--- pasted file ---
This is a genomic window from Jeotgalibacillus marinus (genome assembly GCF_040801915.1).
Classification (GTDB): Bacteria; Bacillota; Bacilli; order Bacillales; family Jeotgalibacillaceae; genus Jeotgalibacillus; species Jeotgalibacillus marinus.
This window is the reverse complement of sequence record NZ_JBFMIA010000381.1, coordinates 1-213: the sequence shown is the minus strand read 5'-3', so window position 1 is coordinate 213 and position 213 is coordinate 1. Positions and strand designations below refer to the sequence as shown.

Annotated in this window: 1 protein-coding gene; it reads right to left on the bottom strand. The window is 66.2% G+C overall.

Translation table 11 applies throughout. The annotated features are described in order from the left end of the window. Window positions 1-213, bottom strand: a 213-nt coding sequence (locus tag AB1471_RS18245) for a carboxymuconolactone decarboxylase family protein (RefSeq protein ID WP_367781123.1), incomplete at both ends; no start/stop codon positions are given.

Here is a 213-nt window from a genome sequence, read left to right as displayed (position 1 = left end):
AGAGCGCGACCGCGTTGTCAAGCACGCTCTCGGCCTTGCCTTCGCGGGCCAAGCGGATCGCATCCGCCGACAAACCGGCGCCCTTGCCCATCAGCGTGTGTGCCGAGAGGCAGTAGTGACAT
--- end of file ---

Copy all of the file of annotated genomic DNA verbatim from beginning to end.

This is a genomic window from Jeotgalibacillus marinus (genome assembly GCF_040801915.1).
Classification (GTDB): Bacteria; Bacillota; Bacilli; order Bacillales; family Jeotgalibacillaceae; genus Jeotgalibacillus; species Jeotgalibacillus marinus.
This window is the reverse complement of sequence record NZ_JBFMIA010000381.1, coordinates 1-213: the sequence shown is the minus strand read 5'-3', so window position 1 is coordinate 213 and position 213 is coordinate 1. Positions and strand designations below refer to the sequence as shown.

Annotated in this window: 1 protein-coding gene; it reads right to left on the bottom strand. The window is 66.2% G+C overall.

Translation table 11 applies throughout. The annotated features are described in order from the left end of the window. Window positions 1-213, bottom strand: a 213-nt coding sequence (locus tag AB1471_RS18245) for a carboxymuconolactone decarboxylase family protein (RefSeq protein ID WP_367781123.1), incomplete at both ends; no start/stop codon positions are given.

Here is a 213-nt window from a genome sequence, read left to right as displayed (position 1 = left end):
AGAGCGCGACCGCGTTGTCAAGCACGCTCTCGGCCTTGCCTTCGCGGGCCAAGCGGATCGCATCCGCCGACAAACCGGCGCCCTTGCCCATCAGCGTGTGTGCCGAGAGGCAGTAGTGACAT